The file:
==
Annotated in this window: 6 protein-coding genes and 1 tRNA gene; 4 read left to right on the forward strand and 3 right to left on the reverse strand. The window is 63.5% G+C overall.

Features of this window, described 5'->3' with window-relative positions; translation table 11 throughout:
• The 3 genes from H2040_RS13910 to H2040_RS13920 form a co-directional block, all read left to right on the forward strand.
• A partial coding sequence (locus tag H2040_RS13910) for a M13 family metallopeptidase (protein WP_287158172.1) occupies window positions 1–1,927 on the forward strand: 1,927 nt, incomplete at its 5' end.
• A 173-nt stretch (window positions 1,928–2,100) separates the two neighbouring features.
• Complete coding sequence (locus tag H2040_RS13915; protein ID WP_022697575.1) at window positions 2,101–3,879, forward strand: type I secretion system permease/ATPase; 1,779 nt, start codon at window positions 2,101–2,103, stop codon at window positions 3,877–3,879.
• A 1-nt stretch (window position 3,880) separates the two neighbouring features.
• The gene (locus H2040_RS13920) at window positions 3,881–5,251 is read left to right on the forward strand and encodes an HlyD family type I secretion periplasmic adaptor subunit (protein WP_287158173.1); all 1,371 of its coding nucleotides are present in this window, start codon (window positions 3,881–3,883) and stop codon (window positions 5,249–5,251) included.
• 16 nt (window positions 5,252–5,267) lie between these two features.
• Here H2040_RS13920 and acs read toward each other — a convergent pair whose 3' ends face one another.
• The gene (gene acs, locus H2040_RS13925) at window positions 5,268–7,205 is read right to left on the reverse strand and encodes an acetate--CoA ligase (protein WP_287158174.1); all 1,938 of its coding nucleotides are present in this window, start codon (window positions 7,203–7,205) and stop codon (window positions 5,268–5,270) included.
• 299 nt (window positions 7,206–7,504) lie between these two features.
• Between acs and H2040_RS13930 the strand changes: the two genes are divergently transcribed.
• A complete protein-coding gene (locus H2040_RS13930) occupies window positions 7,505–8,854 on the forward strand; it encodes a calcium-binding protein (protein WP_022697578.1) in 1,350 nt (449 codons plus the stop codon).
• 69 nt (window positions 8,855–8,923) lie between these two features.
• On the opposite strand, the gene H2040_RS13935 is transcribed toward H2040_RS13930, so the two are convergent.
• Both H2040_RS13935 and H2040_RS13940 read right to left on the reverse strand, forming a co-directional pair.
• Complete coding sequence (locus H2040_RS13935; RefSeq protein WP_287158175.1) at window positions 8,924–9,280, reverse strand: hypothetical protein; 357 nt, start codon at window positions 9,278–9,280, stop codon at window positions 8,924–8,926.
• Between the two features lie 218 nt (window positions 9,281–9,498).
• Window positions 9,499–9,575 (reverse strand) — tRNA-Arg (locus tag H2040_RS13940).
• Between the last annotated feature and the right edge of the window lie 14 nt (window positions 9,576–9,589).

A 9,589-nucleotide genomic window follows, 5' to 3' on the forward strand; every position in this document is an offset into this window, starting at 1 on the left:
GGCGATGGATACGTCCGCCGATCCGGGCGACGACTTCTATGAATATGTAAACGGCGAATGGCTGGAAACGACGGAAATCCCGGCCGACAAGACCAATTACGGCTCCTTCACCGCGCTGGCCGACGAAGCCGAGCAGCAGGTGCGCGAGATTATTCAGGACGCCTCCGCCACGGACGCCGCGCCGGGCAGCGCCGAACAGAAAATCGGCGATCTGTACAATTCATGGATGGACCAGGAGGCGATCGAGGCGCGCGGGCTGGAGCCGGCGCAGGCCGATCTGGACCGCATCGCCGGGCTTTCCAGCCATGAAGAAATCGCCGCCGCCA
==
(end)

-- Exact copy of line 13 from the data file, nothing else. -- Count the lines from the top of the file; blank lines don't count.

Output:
• Between acs and H2040_RS13930 the strand changes: the two genes are divergently transcribed.